Confusing Employees and Independent Contractors: A Costly Risk

Employees and independent contractors are not the same, and the difference isn’t just that employees are on your payroll and independent contractors are not.

It’s also not just that employees should sign employment agreements and independent contractors should sign independent contractor agreements.

And it’s definitely not that you don’t have to provide medical benefits to independent contractors.

You need to know the critical differences between employees and independent contractors based on the IRS’ classifications or you could find your business in serious and extremely expensive trouble in the form of fines, penalties, and interest that could cost hundreds of thousands of dollars. That’s more money than most small businesses can afford to pay, so you need to make sure that everyone who provides services to your company is correctly classified as either an employee or independent contractor.

Generally speaking, there are three main characteristics that the IRS and Department of Labor (DOL) use to determine employment status:

1. Behavioral Control

First, the IRS and DOL look at how much control your business has over a worker’s behavior. This is done by determining if your business directs or has control over how the person actually performs the work through instruction, training, or any other means.

For example, if workers are expected to follow very specific instructions to perform their work using specific equipment or are trained to follow specific processes, then they’re probably employees. Companies can’t control how independent contractors perform work with specific instruction or training.

Additionally, companies can’t control how independent contractors perform their work with regard to the equipment they use or which hours during the day they work.

2. Financial Control

Next, the IRS and DOL review whether or not your business directs or has control over the financial and business aspects of a worker’s job.

For example, if workers are expected to work with specific vendors, to not work with other clients (or only to work with certain other clients), or to manage finances in a specific way, then they’re probably employees. Companies can’t control what independent contractors do with their money or their own businesses.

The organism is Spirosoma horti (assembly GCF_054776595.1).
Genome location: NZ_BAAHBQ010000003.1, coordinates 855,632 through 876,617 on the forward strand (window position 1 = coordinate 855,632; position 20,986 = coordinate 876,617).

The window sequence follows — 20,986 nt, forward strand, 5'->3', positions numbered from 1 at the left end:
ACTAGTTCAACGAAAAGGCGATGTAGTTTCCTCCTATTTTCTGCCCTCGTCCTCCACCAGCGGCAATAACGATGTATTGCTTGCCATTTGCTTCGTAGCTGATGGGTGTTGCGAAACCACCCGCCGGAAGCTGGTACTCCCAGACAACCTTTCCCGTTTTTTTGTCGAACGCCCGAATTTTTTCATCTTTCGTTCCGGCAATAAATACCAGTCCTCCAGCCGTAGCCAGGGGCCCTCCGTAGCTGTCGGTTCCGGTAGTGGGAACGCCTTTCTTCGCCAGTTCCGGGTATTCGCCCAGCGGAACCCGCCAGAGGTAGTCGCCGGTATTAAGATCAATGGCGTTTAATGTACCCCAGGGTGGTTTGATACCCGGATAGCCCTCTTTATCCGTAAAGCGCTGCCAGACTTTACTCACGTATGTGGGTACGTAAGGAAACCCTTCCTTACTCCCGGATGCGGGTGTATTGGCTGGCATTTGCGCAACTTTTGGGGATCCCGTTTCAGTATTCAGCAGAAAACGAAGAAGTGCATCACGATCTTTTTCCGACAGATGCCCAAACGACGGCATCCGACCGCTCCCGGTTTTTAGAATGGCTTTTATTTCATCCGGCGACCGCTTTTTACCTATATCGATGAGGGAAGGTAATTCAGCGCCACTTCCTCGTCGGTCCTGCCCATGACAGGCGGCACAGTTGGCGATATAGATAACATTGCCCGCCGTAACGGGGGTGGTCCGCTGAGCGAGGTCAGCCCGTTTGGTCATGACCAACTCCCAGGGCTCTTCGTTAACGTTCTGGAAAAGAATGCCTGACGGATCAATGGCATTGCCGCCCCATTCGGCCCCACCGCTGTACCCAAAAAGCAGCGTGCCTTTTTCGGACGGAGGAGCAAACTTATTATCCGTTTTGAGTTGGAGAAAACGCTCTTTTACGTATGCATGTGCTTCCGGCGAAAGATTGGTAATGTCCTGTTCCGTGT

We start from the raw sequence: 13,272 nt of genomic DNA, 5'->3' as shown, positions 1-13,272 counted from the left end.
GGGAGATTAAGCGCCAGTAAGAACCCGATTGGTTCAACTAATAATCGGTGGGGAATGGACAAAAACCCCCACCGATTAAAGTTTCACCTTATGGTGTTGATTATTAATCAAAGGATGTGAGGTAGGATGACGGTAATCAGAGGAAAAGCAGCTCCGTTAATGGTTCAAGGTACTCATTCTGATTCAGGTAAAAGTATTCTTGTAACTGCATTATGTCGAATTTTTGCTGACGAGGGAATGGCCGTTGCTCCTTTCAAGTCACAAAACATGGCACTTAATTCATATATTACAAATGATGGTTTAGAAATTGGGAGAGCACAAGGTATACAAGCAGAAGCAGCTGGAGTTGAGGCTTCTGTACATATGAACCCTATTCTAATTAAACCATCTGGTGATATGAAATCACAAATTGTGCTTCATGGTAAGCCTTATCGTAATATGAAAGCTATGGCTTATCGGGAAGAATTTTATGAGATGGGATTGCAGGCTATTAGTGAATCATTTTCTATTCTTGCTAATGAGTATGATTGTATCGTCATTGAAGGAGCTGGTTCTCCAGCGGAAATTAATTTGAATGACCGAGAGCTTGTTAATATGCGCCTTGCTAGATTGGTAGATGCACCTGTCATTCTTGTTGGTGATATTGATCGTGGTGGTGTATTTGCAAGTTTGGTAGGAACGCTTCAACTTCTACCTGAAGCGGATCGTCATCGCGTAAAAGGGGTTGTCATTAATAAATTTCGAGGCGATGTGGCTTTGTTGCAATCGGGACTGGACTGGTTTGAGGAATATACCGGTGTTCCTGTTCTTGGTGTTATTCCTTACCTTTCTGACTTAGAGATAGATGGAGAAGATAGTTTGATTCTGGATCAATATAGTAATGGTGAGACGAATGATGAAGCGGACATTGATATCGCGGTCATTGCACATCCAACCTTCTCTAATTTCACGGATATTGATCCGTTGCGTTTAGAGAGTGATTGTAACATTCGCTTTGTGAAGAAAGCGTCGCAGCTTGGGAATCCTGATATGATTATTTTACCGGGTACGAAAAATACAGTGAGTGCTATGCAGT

Furthermore, independent contractors typically have a significant investment in the tools they use and in growing their businesses. To that end, they offer their services to multiple clients. If you’re a worker’s only client, then that worker is probably an employee.

3. Type of Relationship

Finally, the IRS and DOL review how both you and the worker perceive your working relationship.

For example, if a worker is providing a high number of working hours to your company and is performing tasks that are a key aspect of the regular business of the company, then that person is probably an employee.

You can find more details in IRS Publication 15-A Employer’s Supplemental Tax Guide.

Employee Characteristics

To help you classify your workers, consider the following characteristics that most employees share:

  • Employees have specific duties that the employer defines.
  • Employees perform work that the employer controls.
  • Employees are trained by the employer to do the work they perform.
  • Employees work for one employer only.

Independent Contractor Characteristics

  • Independent contractors are business owners (whether they realize it or not).
  • Independent contractors often operate under a separate business name.
  • Independent contractors provide invoices for the work they perform.
  • Independent contractors choose their own hours.
  • Independent contractors often have separate business and personal records and financial accounts.
  • Independent contractors often have their own employees.
  • Independent contractors perform temporary work.
  • Independent contractors have written contracts (or at least, they should).

Avoid Misclassifying Employees and Independent Contractors

In recent years, there have been several high profile lawsuits related to employee misclassification, so don’t think it can’t happen to you. Review your relationship with each worker as well as your behavioral and financial control of each worker to ensure you’re classifying them correctly.

If you’re still not sure how to classify your workers, use IRS Form SS-8 Determination of Worker Status for Purposes of Federal Employment Taxes and Income Tax Withholding.